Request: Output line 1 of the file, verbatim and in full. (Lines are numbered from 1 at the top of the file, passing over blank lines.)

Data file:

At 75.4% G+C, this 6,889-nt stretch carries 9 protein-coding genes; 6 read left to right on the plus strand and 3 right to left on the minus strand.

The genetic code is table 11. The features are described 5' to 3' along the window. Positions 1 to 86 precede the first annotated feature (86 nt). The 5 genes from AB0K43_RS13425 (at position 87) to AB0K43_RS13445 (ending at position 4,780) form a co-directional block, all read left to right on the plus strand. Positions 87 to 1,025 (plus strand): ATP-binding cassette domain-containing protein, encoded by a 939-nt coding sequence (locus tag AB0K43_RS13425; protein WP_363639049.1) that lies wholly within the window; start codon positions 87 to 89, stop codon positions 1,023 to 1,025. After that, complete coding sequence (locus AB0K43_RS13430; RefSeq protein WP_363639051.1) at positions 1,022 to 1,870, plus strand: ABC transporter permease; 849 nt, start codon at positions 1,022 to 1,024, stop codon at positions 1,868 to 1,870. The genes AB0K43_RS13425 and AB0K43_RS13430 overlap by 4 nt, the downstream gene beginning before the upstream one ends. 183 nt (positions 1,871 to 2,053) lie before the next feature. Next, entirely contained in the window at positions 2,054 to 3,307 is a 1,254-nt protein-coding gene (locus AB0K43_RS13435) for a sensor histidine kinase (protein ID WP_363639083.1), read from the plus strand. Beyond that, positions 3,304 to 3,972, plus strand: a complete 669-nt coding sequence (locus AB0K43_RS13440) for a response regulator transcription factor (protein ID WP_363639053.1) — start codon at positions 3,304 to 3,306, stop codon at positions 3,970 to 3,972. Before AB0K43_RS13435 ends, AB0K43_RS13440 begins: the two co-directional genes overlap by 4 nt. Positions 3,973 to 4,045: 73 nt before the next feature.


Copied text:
At 75.4% G+C, this 6,889-nt stretch carries 9 protein-coding genes; 6 read left to right on the plus strand and 3 right to left on the minus strand.